You are absoluely correct. I am not sure that I want to open
xmlSecX509Data structure but
	I promise to think about something.
	Moultrie, Ferrell (ISSAtlanta) wrote:

		It occurred to me that there's perhaps an easier way
than overriding the
		validation function -- I can check the results structure
after the
		validation is complete. The --print-all shows everything
I need to
		validate the certificate given that I'm controlling the
		certificate store, etc. Looking at
results->key->x509Data->verified with
		X509_get_subject_name() and validating that a proper
certificate was
		used (and that pResult->key->origin ==
xmlSecKeyOriginX509) appears
		quite fine for my application. The only problem I've run
into in
		prototyping this solution is that _xmlSecX509Data struct
is private to
		x509.c. The definition is below:
		  struct _xmlSecX509Data {
		      X509                *verified;
		      STACK_OF(X509)      *certs;
		      STACK_OF(X509_CRL)  *crls;
		Is there another/better way to access the certificate
info used to
		validate the request? Otherwise, shouldn't this be moved
into x509.h so
		that callers can access that data using the result
		-----Original Message-----
		From: Aleksey Sanin [mailto:aleksey at aleksey.com] 
		Sent: Thursday, September 05, 2002 12:01 AM
		To: Moultrie, Ferrell (ISSAtlanta)
		Cc: xmlsec at aleksey.com
		Subject: Re: [xmlsec] Key management / certificate
		As you correctly pointed out, the first your problem
(limiting allowed 
		keys sources
		to x509 certs only) could be simply solved by setting
		of  the xmlSecKeysMngr structure.
		Regarding your other questions about certs validation, I
have to note 
		that the included
		in XMLSec implementation of xmlSecKeysMngr interface is
called "simple"
		You can extend it or completely overwrite yourself :)
You idea about 
		using custom
		verifyX509 callback is absolutely correct. Probably
there is one more 
		way (change
		the OpenSSL verification callback) but I am not sure
that  it is better 
		(for example,
		because this affects all x509 operations in your
		There is no function to load trusted certs from
something other than 
		file or a folder.
		Actually, it is a common practice that trusted certs are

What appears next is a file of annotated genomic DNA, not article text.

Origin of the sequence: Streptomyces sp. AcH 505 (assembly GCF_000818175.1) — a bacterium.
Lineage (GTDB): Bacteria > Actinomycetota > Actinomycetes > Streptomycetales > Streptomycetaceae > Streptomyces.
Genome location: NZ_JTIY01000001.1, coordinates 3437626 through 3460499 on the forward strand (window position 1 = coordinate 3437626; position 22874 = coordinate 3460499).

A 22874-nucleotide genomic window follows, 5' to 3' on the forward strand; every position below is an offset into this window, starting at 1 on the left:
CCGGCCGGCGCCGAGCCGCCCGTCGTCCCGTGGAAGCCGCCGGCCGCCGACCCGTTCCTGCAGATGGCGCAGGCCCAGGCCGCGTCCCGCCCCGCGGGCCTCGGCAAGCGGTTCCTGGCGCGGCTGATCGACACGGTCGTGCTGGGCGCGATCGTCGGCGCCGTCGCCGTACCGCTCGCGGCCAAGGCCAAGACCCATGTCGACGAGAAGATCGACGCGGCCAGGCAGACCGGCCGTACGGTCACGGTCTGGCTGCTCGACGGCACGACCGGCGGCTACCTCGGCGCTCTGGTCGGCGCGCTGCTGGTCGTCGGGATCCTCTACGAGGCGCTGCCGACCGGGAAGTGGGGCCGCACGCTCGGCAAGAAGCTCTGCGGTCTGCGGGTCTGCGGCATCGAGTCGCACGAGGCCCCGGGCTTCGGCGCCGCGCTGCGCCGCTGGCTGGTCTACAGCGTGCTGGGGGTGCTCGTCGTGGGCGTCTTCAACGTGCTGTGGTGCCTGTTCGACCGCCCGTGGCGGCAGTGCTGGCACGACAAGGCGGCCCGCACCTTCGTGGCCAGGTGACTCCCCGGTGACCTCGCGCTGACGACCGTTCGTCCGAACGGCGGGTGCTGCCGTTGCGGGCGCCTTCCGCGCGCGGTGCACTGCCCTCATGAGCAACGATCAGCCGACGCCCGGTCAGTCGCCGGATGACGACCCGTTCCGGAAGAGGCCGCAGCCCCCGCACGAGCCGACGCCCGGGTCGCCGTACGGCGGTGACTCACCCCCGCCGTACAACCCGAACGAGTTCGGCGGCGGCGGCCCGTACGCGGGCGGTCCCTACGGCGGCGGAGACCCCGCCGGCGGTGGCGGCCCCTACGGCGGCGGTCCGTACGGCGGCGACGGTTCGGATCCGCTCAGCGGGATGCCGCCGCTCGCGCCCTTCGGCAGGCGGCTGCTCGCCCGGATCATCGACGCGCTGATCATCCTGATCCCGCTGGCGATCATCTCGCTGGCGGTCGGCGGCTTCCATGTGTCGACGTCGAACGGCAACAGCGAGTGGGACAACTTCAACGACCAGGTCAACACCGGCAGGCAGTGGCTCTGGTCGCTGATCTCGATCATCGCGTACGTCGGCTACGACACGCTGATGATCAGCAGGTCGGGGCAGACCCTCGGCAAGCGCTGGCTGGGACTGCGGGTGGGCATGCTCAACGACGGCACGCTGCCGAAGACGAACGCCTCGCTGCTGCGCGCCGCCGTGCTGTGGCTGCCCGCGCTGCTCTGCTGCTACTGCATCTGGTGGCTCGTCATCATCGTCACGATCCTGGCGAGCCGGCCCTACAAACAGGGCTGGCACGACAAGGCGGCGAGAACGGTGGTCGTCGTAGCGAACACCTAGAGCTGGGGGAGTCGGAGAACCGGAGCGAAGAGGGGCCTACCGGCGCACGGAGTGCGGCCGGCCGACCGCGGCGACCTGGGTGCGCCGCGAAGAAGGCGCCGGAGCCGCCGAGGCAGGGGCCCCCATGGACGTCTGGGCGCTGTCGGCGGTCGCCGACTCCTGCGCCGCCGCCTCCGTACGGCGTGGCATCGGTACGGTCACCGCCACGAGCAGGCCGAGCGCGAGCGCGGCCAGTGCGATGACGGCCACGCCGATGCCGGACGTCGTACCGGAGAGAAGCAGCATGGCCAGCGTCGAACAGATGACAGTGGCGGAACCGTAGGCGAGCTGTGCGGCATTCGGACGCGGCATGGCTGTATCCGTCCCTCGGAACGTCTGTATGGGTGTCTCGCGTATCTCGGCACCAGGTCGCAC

located in a 
		protected folder
		and you have read-only access to it (see Apache,
Mozilla, IE, and other 
		Of course, there are no reasons why you could not load
the trusted cert 
		from memory
		or an XML file. You just need to do some copy/paste :)
		Moultrie, Ferrell (ISSAtlanta) wrote:

			 I'd like to control what public keys and/or
certs are used or usable
			for verifying data. In particular, I'd like to
require that the public
			key be validated by a cert (i.e., that
<sig:KeyValue> supplied
			unvalidated keys not be usable,and, I'd like to
impose certain
			contraints on any cert used (e.g., validating
Issuer, Subject, Usage,
			etc.). While I could search for a KeyValue node
before calling
			validation, it seems like there may be a better
way to accomplish this
			(below). Additionally, it looks like I could
store a new verifyX509
			(xmlSecX509VerifyCallback) pointer in the
xmlSecKeysMngr struct and
			intercept the cert verification. Still, since
I'm very new to all of
			this, I'm wondering if there's not
simpler/better/more direct ways to
			accomplish these types of checks. Any
suggestions or pointers would be
			greatly appreciated!
			 It looks like setting the allowedOrigins flag
of the xmlSecKeysMngr
			structure to xmlSecKeyOriginX509 may solve my
first problem and ensure
			that only keys found in a X509 cert will be
usable. Correct?
			 I don't see any such short-cut for validating
the X509 cert contents
			other than the verifyX509 override I mentioned
earlier. Any other way /
			better option?
			 Finally, it looks like
xmlSecSimpleKeysMngrLoadPemCert() method can


			used to load a trusted root certificate for X509
validation from a


			I'd rather not have a seperate file storing this
information. Is there
			any way to load a trusted cert from a memory
blob or perhaps from a
			second XML document/tree?